How Ridesourcing Is Impacting Our Cities

Published by Scarlett T. Jin

Department of Geography, The Ohio State University

These findings are described in the article entitled Ridesourcing, the sharing economy, and the future of cities, recently published in the journal Cities (Cities 76 (2018) 96-104). This work was conducted by Scarlett T. Jin and Hui Kong from The Ohio State University, Rachel Wu from Yale University, and Daniel Z. Sui from The Ohio State University and the National Science Foundation.

Ridesourcing and the sharing economy have become the buzz word in recent years, but their impacts have been contested. This article provides a comprehensive review of the existing studies that investigate the impacts of ridesourcing on urban efficiency, equity, and sustainability.


What is ridesourcing?

In popular media, transportation services like Uber and Lyft are often referred to as “ride-sharing,” which is quite misleading. Ride-sharing means the driver and passenger(s) have similar destination or route so that they share the ride and possibly also share the cost. What Uber, Lyft, and other transportation network companies (TNCs) do is to connect drivers with passengers via their apps. The drivers themselves don’t need to go anywhere – they drive for earnings, just like taxi drivers. Therefore, the services provided by TNCs are “ridesourcing” – sourcing rides through apps, not “ride-sharing.” In addition to ridesourcing, Uber and Lyft also provide “ridesplitting” services, in which two groups of passengers share the same ride. Although this may seem trivial, clarifying these conceptual differences is very important for discussing the true nature of ridesourcing and its impacts.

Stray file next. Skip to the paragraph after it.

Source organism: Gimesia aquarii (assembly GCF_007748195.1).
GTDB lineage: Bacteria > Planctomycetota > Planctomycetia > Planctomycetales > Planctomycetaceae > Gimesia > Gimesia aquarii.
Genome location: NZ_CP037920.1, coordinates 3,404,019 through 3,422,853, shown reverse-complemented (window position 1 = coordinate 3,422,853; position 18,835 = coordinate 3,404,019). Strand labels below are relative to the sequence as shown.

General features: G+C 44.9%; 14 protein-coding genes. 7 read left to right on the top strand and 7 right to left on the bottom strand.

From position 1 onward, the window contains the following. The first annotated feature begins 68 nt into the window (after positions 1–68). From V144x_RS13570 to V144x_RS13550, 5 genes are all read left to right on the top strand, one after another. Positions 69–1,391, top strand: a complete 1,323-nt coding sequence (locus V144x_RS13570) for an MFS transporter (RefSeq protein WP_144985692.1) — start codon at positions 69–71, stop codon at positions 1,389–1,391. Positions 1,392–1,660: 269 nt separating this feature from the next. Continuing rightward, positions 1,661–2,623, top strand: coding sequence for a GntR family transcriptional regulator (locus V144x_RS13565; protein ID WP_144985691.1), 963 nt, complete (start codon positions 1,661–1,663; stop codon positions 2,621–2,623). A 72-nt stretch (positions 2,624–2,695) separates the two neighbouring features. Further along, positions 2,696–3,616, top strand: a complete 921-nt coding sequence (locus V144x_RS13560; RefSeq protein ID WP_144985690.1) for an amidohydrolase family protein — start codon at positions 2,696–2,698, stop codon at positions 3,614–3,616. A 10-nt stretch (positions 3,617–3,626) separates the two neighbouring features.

Does ridesourcing improve urban efficiency?

The most straightforward way to answer this question is to compare ridesourcing with its closest competitor –  the taxi. Existing researches find that ridesourcing is more economically efficient than taxis, as it offers a better match between demand and supply and substantially lowers the costs of ride searching. However, it is still uncertain if such economic efficiency can be converted into transportation efficiency.

While some studies find that ridesourcing brings more cars into city centers and thus worsens congestions, others point to opposite directions. One study commissioned by Uber shows that Uber offers better accessibility in low-income or low-density areas than taxis. In terms of transportation safety, there are different opinions from different perspectives. For instance, some argue that both drivers and passengers feel safer because of the rating and tracking systems of ridesourcing operators. Others pay attention to the lack of driver training and uninsured or underinsured ridesourcing vehicles.

In addition to taxi, ridesourcing also poses interesting questions regarding its relationship with public transit. Ridesourcing improves urban efficiency when it complements public transit during late night hours and weekends, when it serves as a feeder for public transit, and when it substitutes certain transit routes in low-density areas with lower costs. On the other hand, it also reduces transportation efficiency when it competes with public transit during rush hours in high-density areas.


Does ridesourcing improve urban equity?